6. As mentioned earlier, its what the teeny boppers want. Yes there are still some amazing CD's out there, but most of society neglects them. Every single girl I know once loved BSB and N'Sync and whatnot, now they despise it, and while they still listen to something a bit better musically, it is still mainstream for the most part. I think as we age we begin to appreciate music more. I've certainly grown. I started out with the Beatles(mm, Beatles), moved back here, discovered metal and thats all I listened to for several years. Until one day I went to an underground jazz club(it was literally underground) and had my mind blown away. I heard probably the best Radiohead cover ever, but in jazz. Since then I've progressed to some more classical music(going to see the philharmonic orchestra several times and the university big band), jazz, funk, and still metal. I know I missed some out but my brain hurts.

    There are adults who do appreciate quality music and will purcase the CDs. There are even radio stations that play that music, but have so little funding behind them that the listeners make donations just to hear it. It's out there.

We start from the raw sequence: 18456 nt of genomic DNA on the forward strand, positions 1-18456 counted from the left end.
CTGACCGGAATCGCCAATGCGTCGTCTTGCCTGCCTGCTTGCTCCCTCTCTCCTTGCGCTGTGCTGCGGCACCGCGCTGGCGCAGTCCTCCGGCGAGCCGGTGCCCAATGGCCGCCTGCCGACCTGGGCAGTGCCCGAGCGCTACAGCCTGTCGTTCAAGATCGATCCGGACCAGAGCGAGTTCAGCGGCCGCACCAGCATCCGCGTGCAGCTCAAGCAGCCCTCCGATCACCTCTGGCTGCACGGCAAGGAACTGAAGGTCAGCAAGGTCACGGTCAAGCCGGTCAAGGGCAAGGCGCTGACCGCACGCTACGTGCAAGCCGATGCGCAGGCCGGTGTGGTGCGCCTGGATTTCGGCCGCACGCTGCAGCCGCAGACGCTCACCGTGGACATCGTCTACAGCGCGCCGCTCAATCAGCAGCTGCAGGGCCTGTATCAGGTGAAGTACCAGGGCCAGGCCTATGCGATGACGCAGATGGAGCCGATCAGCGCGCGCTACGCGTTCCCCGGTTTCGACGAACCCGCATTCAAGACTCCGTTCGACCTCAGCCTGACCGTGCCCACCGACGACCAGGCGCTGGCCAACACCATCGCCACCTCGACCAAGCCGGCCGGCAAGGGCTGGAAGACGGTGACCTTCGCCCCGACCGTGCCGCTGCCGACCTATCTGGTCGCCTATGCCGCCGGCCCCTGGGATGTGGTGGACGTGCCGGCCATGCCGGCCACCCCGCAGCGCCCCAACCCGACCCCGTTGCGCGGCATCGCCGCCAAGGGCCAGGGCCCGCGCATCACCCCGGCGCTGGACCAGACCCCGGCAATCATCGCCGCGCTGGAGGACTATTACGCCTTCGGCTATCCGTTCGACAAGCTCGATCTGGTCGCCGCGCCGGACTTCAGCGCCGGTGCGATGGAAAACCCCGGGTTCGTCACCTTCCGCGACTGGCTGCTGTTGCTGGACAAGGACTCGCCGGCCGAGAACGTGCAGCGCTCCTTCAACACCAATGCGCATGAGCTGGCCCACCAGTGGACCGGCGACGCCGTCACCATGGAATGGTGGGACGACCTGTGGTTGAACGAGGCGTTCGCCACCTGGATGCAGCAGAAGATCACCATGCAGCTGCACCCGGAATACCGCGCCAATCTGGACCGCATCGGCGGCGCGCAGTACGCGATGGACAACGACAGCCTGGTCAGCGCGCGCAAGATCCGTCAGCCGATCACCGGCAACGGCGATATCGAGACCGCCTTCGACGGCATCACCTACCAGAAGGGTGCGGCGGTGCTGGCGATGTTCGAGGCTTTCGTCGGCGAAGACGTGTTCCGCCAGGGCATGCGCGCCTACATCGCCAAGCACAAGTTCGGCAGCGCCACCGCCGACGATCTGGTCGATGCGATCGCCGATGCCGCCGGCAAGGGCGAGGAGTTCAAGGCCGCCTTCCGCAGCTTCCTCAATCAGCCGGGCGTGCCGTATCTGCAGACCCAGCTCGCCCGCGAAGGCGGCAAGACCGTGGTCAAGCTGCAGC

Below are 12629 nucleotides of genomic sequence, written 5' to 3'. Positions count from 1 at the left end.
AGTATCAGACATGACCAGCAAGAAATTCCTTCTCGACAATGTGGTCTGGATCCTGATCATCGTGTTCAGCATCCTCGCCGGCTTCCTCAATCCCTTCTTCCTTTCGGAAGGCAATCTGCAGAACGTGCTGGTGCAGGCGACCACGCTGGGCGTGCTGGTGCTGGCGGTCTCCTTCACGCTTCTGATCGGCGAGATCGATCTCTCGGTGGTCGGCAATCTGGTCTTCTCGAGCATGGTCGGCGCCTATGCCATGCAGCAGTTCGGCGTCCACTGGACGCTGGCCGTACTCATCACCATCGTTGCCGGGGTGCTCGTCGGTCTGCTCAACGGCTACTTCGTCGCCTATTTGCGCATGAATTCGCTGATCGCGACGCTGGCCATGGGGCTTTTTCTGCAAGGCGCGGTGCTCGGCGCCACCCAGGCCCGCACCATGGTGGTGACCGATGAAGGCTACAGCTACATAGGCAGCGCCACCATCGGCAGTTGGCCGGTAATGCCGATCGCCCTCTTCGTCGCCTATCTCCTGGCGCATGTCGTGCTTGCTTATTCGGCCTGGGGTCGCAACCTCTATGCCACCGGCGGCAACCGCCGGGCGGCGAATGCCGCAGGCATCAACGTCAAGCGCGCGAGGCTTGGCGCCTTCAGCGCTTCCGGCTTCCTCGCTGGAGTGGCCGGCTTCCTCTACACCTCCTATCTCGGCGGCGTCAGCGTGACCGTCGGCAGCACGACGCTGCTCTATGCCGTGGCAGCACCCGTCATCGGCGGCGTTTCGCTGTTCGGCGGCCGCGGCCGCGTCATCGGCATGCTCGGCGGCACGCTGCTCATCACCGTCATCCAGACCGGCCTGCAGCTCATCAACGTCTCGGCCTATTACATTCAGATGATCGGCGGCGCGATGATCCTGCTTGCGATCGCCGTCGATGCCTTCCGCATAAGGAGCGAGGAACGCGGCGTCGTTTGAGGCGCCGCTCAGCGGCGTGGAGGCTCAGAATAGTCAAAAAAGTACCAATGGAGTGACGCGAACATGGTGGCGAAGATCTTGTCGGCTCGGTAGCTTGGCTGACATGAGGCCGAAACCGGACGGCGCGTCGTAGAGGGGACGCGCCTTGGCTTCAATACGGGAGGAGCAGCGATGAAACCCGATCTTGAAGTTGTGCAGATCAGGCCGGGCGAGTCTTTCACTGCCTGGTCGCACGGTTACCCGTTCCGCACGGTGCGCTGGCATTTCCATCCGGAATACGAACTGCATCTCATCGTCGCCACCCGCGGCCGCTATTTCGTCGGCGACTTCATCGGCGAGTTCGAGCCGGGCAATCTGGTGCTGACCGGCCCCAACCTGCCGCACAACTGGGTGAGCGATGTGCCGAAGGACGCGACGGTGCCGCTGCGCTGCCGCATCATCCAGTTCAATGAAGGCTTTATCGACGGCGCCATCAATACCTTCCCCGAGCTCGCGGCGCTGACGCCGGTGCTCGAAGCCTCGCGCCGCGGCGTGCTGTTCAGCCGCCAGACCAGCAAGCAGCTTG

And it is a business. Whoever can generate revenue, thats who gets promoted, aired on radio and tv, sells out shows and doesn't necessarily have to know more than 3 chords. Unfortunate, but apparently money is important.
  7. But there's more to music than something that can make you hum or dance. If that's all that any musician would have ever been concerned with than music would be in a lot sadder state than it is presently.

    What happened to people making music for the love of it rather than how many CD's they can sell or how mainstream they can get? Pushing boundaries and creating something that has a lasting impact rather than getting your name in lights?